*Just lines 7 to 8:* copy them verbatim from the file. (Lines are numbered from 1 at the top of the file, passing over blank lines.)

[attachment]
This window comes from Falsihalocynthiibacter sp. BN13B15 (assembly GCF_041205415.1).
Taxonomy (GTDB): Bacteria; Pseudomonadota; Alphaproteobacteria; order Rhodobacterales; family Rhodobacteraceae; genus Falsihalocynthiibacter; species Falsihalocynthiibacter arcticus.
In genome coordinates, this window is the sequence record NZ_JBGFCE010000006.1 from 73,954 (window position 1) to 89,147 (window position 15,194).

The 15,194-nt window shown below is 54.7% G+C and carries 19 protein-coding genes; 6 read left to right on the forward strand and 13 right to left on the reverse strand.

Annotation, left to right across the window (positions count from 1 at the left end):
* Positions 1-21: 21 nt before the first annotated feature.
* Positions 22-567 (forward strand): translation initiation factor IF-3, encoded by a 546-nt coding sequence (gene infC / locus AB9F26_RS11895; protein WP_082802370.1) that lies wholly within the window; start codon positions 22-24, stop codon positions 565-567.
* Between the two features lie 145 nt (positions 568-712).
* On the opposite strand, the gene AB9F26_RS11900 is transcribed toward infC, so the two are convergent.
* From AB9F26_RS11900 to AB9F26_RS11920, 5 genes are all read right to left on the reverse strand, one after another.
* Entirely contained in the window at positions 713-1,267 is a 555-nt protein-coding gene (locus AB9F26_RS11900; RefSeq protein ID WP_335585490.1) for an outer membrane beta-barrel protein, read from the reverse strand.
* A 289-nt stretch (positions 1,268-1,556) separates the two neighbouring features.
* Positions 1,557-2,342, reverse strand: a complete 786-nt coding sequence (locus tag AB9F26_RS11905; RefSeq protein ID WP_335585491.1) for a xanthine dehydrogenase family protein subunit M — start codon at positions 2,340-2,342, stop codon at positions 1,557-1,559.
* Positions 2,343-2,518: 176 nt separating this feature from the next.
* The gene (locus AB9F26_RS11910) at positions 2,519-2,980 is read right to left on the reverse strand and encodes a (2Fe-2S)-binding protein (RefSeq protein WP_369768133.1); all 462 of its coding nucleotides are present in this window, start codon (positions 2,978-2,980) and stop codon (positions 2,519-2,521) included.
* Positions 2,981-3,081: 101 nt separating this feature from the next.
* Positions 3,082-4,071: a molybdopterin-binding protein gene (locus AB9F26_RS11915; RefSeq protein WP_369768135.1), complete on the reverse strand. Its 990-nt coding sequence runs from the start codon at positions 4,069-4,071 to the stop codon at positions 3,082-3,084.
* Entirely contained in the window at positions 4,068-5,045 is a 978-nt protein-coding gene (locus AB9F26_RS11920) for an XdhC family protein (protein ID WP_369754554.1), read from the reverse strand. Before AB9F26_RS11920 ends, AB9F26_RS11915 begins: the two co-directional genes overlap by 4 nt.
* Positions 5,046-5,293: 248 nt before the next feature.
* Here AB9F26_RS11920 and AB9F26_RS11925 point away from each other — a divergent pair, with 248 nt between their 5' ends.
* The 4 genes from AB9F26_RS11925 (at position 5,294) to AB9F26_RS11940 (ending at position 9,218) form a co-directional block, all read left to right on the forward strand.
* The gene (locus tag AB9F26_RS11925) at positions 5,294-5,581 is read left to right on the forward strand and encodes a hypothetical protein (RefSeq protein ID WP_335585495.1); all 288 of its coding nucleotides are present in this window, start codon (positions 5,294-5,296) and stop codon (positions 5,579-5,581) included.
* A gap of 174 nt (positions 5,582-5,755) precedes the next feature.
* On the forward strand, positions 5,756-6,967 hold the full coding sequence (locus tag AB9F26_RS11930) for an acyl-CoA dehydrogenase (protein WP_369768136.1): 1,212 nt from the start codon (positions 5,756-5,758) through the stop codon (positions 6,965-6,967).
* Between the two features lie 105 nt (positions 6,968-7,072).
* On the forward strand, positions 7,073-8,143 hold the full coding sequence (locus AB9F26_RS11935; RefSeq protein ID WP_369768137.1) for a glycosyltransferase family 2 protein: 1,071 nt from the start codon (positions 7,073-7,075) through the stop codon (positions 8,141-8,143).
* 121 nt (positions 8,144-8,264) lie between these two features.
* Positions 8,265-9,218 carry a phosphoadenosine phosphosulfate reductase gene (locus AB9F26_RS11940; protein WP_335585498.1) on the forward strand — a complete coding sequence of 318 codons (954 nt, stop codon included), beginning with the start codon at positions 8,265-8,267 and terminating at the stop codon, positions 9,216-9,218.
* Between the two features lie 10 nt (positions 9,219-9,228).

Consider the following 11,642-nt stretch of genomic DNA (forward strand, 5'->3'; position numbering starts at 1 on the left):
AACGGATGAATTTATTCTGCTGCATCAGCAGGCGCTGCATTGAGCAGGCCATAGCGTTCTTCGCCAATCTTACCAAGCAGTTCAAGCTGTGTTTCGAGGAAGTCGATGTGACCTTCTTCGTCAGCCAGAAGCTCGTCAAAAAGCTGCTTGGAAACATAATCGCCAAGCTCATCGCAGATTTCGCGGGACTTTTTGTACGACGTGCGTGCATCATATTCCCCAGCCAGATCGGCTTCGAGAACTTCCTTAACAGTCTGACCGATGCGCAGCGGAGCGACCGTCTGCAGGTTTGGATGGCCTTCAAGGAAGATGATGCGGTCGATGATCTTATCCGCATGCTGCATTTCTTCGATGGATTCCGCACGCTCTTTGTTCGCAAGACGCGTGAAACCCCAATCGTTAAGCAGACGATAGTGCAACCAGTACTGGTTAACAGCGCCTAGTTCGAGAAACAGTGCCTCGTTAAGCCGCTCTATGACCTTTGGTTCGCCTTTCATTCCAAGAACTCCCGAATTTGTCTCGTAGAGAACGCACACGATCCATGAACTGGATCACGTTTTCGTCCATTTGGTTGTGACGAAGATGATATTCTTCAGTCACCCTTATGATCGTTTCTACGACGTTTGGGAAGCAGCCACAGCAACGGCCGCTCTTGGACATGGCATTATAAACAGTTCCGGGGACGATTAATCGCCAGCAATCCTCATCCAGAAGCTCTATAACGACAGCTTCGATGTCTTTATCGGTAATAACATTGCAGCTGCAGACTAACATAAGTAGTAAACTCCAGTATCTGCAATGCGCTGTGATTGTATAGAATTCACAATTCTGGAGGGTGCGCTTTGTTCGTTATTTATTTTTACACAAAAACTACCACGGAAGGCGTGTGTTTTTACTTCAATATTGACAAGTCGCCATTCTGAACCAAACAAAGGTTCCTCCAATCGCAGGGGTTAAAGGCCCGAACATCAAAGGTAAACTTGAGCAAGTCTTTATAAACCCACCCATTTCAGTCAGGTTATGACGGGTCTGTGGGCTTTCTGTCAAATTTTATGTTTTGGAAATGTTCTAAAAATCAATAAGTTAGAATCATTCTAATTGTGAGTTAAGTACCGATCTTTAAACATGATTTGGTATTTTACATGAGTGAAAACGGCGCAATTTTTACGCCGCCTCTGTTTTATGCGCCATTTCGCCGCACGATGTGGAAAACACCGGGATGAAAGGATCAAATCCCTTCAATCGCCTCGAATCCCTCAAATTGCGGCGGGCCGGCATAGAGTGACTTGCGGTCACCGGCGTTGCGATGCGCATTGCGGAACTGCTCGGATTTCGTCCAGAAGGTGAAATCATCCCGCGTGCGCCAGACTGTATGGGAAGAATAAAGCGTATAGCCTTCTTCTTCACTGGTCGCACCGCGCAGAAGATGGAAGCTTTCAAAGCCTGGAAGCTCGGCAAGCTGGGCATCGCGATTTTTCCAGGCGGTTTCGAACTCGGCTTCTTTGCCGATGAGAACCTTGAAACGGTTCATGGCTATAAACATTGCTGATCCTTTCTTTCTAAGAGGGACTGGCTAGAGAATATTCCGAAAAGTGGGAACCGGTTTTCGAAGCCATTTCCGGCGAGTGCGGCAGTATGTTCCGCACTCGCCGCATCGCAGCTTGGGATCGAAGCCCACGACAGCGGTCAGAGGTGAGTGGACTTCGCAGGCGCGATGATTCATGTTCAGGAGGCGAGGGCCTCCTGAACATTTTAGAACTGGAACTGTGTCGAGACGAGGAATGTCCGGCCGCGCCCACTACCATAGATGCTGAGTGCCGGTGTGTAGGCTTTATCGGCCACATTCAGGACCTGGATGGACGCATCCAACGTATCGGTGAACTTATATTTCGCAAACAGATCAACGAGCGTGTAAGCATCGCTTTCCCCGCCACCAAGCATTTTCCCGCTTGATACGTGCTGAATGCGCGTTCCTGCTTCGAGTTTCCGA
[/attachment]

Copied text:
* Positions 22-567 (forward strand): translation initiation factor IF-3, encoded by a 546-nt coding sequence (gene infC / locus AB9F26_RS11895; protein WP_082802370.1) that lies wholly within the window; start codon positions 22-24, stop codon positions 565-567.
* Between the two features lie 145 nt (positions 568-712).